MOSCOW – Protests in Russia over the imprisonment of opposition leader Alexei Navalny are threatening to escalate into a larger anti-Kremlin movement, driven by frustration with falling living standards and shrinking political freedoms as President Vladimir Putin consolidates his long-term detention.
The Russian leader has for years benefited from the popularity generated by his aggressive foreign policy, which has seen Moscow oppose the West with hacker attacks and military interventions in Ukraine and the Middle East and re-establish itself on the world stage since its fall under Boris Yeltsin in 90s.
But protests over the weekend over Mr Navalny’s detention on his return to Russia after recovering from a poison attack threatened to turn into a wider movement. Dissatisfaction is now turning into anger after a court ordered Mr Navalny to be held in pre-trial detention for 30 days, fueled by chronic corruption, the pain of last year̵
“We have a real problem with corruption, on the one hand, and poverty, on the other,” said Evgenia Ragozina, a 28-year-old lawyer who battled temperatures of minus 20 degrees Fahrenheit to join a rally in Siberia. Tyumen. She added that Mr Navalny’s arrest was just a trigger.
“People are more afraid of the fact that they do not see a decent future for themselves,” she said. “That is why I will be [protesting] until the end of Putin’s political regime. “
Saturday’s rallies were among the biggest manifestations of dissent across the country in recent years, with a total of more than 100,000 people in attendance, according to local media estimates. Police in riot gear stormed a rally on Friday, removing some 3,700 people by day, more than ever since a wave of anti-Kremlin protests rocked Russia in 2011 and 2012.
Organizers say they plan more demonstrations for Sunday, as Mr Putin lays the groundwork to stay in power for years to come. Last year, the Russians approved a series of constitutional changes initiated by the Kremlin that would allow it to stay until 2036, in a vote largely organized as a show of support for the leader.
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Mr Navalny became a symbol of the protests after being detained on his return from Germany, where he was recovering from a poisoning attack in Siberia in the summer. Last weekend’s rallies, in which protesters clashed with police and sniffed them with snowballs, included many of his followers.
But the crowds also include a broader coalition of middle-aged and middle-class Russians. Surveys among protesters in Moscow on Saturday found that more than 40% were protesting for the first time. The protests are taking place against a backdrop of rising poverty levels and rising inflation caused by a 20% drop in the value of the ruble last year. Many Russians say the government has also not done enough to alleviate the impact of the pandemic.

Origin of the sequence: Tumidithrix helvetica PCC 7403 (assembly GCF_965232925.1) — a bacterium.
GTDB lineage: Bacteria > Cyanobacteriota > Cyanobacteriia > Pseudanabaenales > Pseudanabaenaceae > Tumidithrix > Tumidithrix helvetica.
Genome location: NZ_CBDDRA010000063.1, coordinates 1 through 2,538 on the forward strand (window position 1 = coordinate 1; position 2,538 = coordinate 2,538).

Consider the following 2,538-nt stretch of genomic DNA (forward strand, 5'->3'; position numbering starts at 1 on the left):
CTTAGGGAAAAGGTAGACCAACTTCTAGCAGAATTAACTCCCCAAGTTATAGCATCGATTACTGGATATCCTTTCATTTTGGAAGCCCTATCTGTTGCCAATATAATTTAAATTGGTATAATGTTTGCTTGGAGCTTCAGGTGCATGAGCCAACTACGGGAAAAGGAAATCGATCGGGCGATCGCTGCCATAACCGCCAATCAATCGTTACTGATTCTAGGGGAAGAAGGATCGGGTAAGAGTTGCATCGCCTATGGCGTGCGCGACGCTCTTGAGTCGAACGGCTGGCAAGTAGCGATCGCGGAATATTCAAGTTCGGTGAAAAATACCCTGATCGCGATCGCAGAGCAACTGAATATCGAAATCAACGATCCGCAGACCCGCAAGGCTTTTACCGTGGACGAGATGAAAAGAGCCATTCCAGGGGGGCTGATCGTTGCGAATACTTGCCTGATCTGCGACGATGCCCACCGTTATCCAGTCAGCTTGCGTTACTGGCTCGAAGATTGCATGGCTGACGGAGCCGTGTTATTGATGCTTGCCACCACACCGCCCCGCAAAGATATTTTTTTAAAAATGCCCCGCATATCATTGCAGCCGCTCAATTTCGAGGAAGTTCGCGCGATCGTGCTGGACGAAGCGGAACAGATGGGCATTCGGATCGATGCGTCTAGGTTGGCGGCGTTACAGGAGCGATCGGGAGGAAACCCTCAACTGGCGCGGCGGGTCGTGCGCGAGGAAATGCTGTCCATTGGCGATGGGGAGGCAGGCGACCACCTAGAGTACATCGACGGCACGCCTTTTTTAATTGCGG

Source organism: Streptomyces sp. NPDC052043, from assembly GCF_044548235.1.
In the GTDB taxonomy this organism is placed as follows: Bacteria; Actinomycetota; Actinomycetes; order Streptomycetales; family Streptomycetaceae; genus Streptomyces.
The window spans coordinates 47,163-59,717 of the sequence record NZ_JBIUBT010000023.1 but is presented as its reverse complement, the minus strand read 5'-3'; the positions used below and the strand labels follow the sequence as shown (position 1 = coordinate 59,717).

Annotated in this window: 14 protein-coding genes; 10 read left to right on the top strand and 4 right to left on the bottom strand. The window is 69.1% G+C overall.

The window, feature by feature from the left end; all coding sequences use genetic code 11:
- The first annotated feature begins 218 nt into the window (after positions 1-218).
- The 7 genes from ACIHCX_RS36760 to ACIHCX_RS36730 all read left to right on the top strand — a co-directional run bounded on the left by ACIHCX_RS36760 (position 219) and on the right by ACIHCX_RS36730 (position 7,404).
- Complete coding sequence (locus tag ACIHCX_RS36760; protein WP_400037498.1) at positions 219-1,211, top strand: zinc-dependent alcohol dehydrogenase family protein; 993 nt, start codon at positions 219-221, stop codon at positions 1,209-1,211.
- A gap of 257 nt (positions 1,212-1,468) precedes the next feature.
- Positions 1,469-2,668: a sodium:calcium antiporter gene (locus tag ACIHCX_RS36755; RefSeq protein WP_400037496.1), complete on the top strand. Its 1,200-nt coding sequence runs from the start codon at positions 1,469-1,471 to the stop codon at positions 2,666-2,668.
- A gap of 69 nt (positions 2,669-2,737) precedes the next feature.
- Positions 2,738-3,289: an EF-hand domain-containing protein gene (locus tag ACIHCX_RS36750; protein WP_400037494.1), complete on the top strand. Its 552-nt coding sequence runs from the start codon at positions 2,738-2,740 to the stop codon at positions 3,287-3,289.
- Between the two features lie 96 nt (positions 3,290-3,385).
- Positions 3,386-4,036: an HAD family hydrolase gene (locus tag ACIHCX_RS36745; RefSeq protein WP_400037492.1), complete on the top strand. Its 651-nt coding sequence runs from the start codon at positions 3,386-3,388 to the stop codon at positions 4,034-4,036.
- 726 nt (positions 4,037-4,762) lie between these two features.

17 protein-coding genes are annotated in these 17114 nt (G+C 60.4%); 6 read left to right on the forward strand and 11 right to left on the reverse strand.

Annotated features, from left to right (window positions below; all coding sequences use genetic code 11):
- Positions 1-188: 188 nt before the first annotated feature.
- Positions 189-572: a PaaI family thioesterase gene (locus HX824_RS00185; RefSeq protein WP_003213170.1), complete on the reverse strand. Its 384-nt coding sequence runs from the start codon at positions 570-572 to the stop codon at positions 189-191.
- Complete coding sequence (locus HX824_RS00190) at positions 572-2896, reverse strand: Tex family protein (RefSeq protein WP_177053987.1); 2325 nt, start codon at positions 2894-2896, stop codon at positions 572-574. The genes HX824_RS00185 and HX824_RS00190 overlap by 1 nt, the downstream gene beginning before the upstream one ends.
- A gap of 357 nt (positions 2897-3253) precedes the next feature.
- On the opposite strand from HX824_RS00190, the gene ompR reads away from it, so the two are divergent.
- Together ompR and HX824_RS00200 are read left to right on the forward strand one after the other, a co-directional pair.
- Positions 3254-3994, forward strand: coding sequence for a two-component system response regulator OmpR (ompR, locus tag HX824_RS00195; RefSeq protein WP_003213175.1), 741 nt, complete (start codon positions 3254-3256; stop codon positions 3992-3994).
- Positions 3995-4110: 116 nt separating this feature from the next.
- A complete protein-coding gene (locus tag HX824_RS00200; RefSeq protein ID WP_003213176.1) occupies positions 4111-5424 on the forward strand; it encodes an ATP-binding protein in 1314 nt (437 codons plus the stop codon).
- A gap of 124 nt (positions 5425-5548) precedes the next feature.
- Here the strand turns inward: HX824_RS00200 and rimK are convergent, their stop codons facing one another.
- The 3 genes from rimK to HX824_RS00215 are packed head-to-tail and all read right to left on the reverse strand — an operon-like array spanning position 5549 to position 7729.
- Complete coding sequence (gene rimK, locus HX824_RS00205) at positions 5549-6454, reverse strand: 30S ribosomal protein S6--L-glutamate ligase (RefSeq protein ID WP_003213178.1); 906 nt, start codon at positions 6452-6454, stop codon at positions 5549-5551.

Mr Putin is not in immediate political danger. Many Russians still consider him indispensable, and his approval rating was 65 percent in November, according to independent sociologist Levada. He also has Russia’s security forces and judiciary, which gives him ample opportunity to wait for protests, as did his Belarusian counterpart, Alexander Lukashenko, in the disputed elections in the summer.
But Mr Navalny and his team continue to undermine Mr Putin’s authority with the large online audience he has built by releasing videos accusing Kremlin-linked officials of corruption. In the days before the protest, they released another video, this time with a lavish palace with a casino and an indoor ice hockey rink, which was allegedly built for Mr Putin on the Black Sea coast. Unusually, Mr Putin spoke on Monday, denying any knowledge of who owned the building and calling the allegations lies. He usually tries to belittle Mr Navalny, avoid using his name or ignoring his accusations.
The video has already garnered more than 90 million views on YouTube and has struck many Russians who have been heavily drawn to stories about the leader’s wealth.
“Moods in society are changing,” said Konstantin Kalachev, a Moscow-based political analyst who said there was a wide range of problems that drive people on the streets. “The reason for the protest is different for each protester.”
The Kremlin’s initial response appears to be to designate Mr Navalny as an agent for the United States and its allies. On Tuesday, the head of Russia’s powerful security council said the West needed Mr Navalny to destabilize Russia.
Mr Putin has long enjoyed a confrontation with the West that has prompted Western sanctions in response to alleged hacking attacks and attempts to influence the 2016 US presidential election, which Mr Putin denies. Last year, Russian lawmakers passed a law designating political or election groups that receive funds from abroad as foreign agents, subjecting them to restrictions.
However, political analysts speculate that Mr Putin and his allies are still looking for a strategy beyond mass arrests to contain the swollen protests, and will likely know how such rallies forced them to release Mr Navalny after his arrest. in 2013.
“The Kremlin has no strategy or even tactics to respond to, except the line of force,” said Andrei Kolesnikov, a Russian domestic policy expert at the Carnegie Moscow Center.
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